Nearly two-thirds of Americans in a new survey say they aren’t worried about their identities being stolen during tax season.
They’re taking an “it could never happen to me approach,” IDT911, a data security and identity theft protection firm, reported this week.
This laxness shows up in various forms. Forty-nine percent of respondents said they did not lock their mailbox when they were expecting to receive a refund through the mail, leaving personal information exposed to possible theft.
Nineteen percent said they had not ensured that their Wi-Fi network was password protected if filing online from home, making them easy marks for hackers.
And just 12% planned to file in January, while the rest ignored expert advice that early filers can stay a step ahead of identity thieves as they gear up for the tax season.
In any event, 48% of Americans believed that the holiday shopping season was the riskiest time of year, with only 30% saying it was tax filing season.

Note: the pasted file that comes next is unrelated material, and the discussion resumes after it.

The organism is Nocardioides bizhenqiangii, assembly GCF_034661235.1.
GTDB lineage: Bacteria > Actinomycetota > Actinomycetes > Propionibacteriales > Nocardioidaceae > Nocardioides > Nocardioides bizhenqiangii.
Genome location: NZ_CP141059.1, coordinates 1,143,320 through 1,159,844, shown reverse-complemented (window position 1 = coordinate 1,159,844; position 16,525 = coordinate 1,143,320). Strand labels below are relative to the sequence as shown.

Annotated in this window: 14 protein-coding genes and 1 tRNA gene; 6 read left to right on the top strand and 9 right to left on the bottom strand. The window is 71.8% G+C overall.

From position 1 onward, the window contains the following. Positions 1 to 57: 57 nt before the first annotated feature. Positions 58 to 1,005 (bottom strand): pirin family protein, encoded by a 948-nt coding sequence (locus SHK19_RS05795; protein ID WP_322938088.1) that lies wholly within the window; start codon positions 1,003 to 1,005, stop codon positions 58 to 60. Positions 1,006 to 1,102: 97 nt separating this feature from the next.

The survey also found that 38% of respondents, including 92% of millennials, did not know how to vet a tax preparer’s credibility.
Fifty-two percent said they did not trust, or were unsure about the trustworthiness of, online tax services. IDT911 said this was likely due to recent data breaches of multiple providers.
The findings were based on a Google Consumer Survey of some 1,500 consumers in the U.S., aged 18 and older.
IDT911 said its tax fraud center had seen a 154% year-over-year increase in tax-related cases in 2015, owing to Americans’ failure to protect personal information and identity thieves’ growing sophistication.